Honor Thy Father and Mother

Children of abusive parents have it hard. They will struggle their entire lives because of what was done to them and the neglect they suffered. They will forever wonder what’s normal in a family, what’s acceptable behavior. They will constantly doubt themselves and their own history, because they’ve been gaslighted believing that what happened didn’t happen. Learning how to relate to others, how to handle conflict, criticism, praise- is difficult. Some abused kids never acknowledge their abuse, and either become abusers or enablers of abusers. The shame of being an adult child of abusive parents is heavy. That adult always wonders how much to tell, to whom they can tell it, and fears how much blame they will have to take for their own abuse.

I should know. I am an adult who grew up abused.

Some misconceptions about abuse:

1) it must happen every day.
2) It must be physical or sexual.
3) it must be severe enough to leave visible marks.

A common misconception is that emotional abuse doesn’t count. I think that the emotional aspect of abuse is the worst. Physical abuse doesn’t need to happen every day for it to “count”. Because it is so easy to get caught for physical abuse, physical abuse is used irregularly- but the mind games are what takes things to a sick new level. I was only hit by a belt once- but it was used as a threat so effectively that I hid every single belt in the house, and deliberately made myself forget where they were.

I grew up terrified. I was the scapegoat, so I was blamed for everything no matter how illogical. If something broke while I was using it, doubtless it was because I was deliberately avoiding work, or being rebellious. I was constantly told I was a spoiled brat, that I was ugly, smelly, incapable, annoying, stupid. Almost every compliment was followed by an insult. Compliments said in front of my mom would be punished later, often with her screaming “you think you’re so good/smart/etc don’t you!” I always knew that trouble would brew if I painted my nails or dressed nicely. It would start out slow, with just being called lazy. Then a steady stream of criticism would begin, and it was designed to make me want to fight back. When I did, it would lead to a screaming match, and that’s when it would come out that I must have been horribly lazy or selfish to have wanted to look nice. If I didn’t fight back, the criticism would still lead to screaming about my supposed laziness. My mom still tries to pull this off.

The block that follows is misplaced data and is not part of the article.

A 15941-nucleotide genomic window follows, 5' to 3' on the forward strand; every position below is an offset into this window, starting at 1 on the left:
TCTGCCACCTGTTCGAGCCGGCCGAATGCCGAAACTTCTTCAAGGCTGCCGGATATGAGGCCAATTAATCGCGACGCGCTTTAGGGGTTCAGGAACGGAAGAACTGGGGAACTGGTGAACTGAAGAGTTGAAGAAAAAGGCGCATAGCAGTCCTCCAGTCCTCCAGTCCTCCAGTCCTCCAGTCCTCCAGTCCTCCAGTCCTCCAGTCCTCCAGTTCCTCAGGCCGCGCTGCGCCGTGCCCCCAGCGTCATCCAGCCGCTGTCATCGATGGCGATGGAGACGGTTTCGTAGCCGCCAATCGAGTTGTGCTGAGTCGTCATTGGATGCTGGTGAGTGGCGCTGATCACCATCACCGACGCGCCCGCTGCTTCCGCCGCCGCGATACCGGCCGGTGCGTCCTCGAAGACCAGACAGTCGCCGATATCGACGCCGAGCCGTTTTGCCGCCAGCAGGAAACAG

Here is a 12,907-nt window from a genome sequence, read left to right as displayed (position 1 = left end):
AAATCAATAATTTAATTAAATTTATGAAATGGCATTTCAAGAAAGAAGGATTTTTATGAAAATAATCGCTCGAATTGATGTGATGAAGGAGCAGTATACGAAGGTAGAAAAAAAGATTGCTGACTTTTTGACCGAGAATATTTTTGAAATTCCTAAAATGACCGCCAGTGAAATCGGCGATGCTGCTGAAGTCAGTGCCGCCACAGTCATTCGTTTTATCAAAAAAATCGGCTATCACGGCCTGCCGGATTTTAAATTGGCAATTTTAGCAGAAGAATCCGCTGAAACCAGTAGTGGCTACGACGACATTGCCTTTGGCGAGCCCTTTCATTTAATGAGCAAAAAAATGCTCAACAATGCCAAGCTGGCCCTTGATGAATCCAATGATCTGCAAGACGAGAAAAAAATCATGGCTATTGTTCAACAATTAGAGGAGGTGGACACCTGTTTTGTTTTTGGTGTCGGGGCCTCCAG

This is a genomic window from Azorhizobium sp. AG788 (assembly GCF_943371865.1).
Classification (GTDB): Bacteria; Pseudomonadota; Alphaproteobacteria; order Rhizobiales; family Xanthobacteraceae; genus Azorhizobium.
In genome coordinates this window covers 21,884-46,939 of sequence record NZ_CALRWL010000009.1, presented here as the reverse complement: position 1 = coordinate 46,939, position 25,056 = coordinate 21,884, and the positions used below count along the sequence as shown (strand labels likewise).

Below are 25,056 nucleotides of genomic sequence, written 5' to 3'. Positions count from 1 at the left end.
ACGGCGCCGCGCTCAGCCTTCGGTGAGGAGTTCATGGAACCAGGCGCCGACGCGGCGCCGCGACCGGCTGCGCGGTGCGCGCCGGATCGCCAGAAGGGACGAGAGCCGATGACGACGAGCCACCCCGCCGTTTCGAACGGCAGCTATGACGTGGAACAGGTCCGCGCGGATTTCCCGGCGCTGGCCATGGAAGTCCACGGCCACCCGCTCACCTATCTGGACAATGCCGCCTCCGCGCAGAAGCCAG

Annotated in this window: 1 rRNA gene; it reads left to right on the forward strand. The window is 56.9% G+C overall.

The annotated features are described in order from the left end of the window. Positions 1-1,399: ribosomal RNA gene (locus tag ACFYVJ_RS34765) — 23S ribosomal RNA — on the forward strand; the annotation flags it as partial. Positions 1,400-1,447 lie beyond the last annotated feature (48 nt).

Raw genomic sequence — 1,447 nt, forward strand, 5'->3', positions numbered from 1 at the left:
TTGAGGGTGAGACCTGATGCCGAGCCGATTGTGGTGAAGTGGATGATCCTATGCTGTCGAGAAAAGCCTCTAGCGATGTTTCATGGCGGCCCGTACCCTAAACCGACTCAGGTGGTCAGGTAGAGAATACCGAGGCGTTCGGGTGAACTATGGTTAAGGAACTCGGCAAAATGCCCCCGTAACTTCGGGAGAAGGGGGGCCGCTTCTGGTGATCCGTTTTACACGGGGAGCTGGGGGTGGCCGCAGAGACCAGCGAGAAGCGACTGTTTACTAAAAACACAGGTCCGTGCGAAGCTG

Society is big on the idea of honoring one’s parents. But what about those parents in which the adult child finds nothing honorable? The Bible also says to not provoke your children to wrath. Jesus, in another of those moments that shows he was not a soft hippie, says that its better for adults that lead children to sin to have a one ton millstone tied to their neck and have them thrown into the sea. Do some research on drowning. It’s an excruciating way to die.